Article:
There’s a classic film from 1993, starring Bill Murray, called Groundhog Day. If you ignore the moral of the story, the synopsis can be reduced to the protagonist experiencing the exact same day over and over. Repeat to fade.
Murray’s character eventually learns that if he can correct all his flawed decisions throughout the day, he is released from the cyclical monotony of repetition. Earlier this year, I found myself experiencing my very own Groundhog Day that felt endless.
Eventually giving air-time to the suppressed whimpers of my post-Christmas bank statement, I decided it was (once again) time to don the skort and epaulettes and find work on a superyacht as a freelance stewardess.
After a quick holiday in Nicaragua with an old friend, I arrived in Florida ready to network and day work.
Fortune favours the brave (and well-connected) and within 12 hours of touching down at Fort Lauderdale International, I had two weeks’ work lined up on a motoryacht at West Palm Beach.
It wasn’t long before I felt at home on this magnificent yacht and the crew took me in and made me feel totally welcome.
It will come as no surprise, therefore, that when the captain asked if I wanted to extend my contract to include the upcoming trip, I gratefully accepted.
For those of you unfamiliar with the superyacht industry, most trips involve preparing the boat for guests’ arrival, hosting the guests for the duration of their stay -be it a few days or a few weeks-, delivering the guests safely at their port of disembarkation… then celebrating ashore.
This trip, I was soon to learn, turned out to be quite different.
Preparations for the trip began in Florida and, once the guests were safely aboard and settled, the itinerary included a large number of Caribbean destinations as we island-hopped south as far as Grenada and back again.
With a high turnover of the guests’ friends and family joining them for legs of the route, our interior team of four was kept relentlessly busy.
My role as freelance stewardess (as opposed to permanent crew) saw my daily routine consist predominantly of laundry and housekeeping with a smattering of childcare and service.
Superyacht crew are no strangers to early starts and late finishes, with your break being used trying to catch up on sleep.
So far, so ordinary; I’m sure all other crew can relate.
What made this particular trip different from any I’ve worked before was the longevity.
Most charter guests and boss owners will stay on-board for a week or two, with some boats running largely on day-charters, and others accustomed to trips of up to four weeks. This trip lasted 72 days.
This trip lasted 72 days
When you carry out the same tasks repetitively, you begin to hone your skills and increase your efficiency, your muscle memory takes over and you find yourself on auto-pilot, analysing the next section of your routine while still processing the former.
Like a well-oiled machine, you deftly tick off your daily checklist and begin to enjoy this state of confident familiarity.
But after a while you start to notice a change.
You realise you’ve not had a day off in five weeks. Your well-intended workouts during breaktime go from squat challenge to diddlysquat as the luxury of exercise gives way to essential napping. You work in the Caribbean but your skin is getting paler by the day. You try to think of a fraction or a percentage that makes the number of days past seem larger than the number of days still left – if you’ve ever seen Harry Baker’s Marathon poem, you’ll know what I mean.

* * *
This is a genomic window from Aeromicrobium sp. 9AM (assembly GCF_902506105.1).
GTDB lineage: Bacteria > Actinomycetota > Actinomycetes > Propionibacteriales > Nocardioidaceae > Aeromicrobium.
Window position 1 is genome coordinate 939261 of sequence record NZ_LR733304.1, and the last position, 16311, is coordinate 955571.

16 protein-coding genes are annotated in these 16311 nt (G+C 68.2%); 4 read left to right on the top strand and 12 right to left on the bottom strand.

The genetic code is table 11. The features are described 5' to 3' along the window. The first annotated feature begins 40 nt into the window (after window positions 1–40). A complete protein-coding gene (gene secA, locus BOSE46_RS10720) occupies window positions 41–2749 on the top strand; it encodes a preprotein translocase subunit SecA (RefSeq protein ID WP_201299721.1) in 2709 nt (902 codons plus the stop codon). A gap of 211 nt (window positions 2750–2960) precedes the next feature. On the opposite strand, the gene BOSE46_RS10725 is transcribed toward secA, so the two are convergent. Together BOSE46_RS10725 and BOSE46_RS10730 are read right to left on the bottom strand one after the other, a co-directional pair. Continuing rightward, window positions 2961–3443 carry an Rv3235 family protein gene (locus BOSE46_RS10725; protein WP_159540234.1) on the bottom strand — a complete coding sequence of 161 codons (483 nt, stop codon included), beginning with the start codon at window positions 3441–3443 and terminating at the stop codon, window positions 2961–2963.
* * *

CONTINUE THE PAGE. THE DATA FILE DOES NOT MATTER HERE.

Endless days of repetition, long hours of labour, very little natural light, confined living spaces and sleep deprivation are just some tried and tested methods of torture used worldwide throughout military history…
Your cheery morning smile keeps your crewmates going, who keep you going, and you know that you’re in it together.
As a team, you work in closer proximity than the workforces of almost every other industry, and you quickly establish a system of support and loyalty based on hard work and good humour.
I don’t remember Bill Murray’s character playing practical jokes or singing songs from musical theatre but I am convinced his Groundhog Day would’ve passed quicker had he tried these for himself!
In truth, a great deal more set this trip apart than its duration.
Although there is more to working on a superyacht than most people think, it is, undeniably, a privileged career to have.
There are some considerable benefits that I count myself unbelievably lucky to have experienced as a direct result of taking this three month contract.
I had the opportunity to visit some of my favourite Caribbean haunts, explore new places, swim and snorkel, drink and dance, paddle board, go fishing and learn new skills.
I swam with turtles in Turks and Caicos, saw the seabed from a submarine off the island of Saba, flew a seaplane over the Abaco Islands and had my first clear and close sighting of a whale propelling itself out of the sea.
The owners were generous, quirky and kind and took the entire fleet’s crew out to dinner on more than one occasion, as well as inviting us to swim and scuba dive with them.
The crew, who were more like family than colleagues to me, are friends who I hope to see again soon.
The memories made during this trip are ones I will treasure for a lifetime.
I speak rather tongue-in-cheek when I compare yachting to Groundhog Day because, although it can indeed feel repetitive, every job has its elements of monotony.
The crucial difference is that the highs and lows you experience in this line of work are drastically exaggerated and amplified, and, although there was very little down-time, the incredible opportunities that came my way more than made up for it.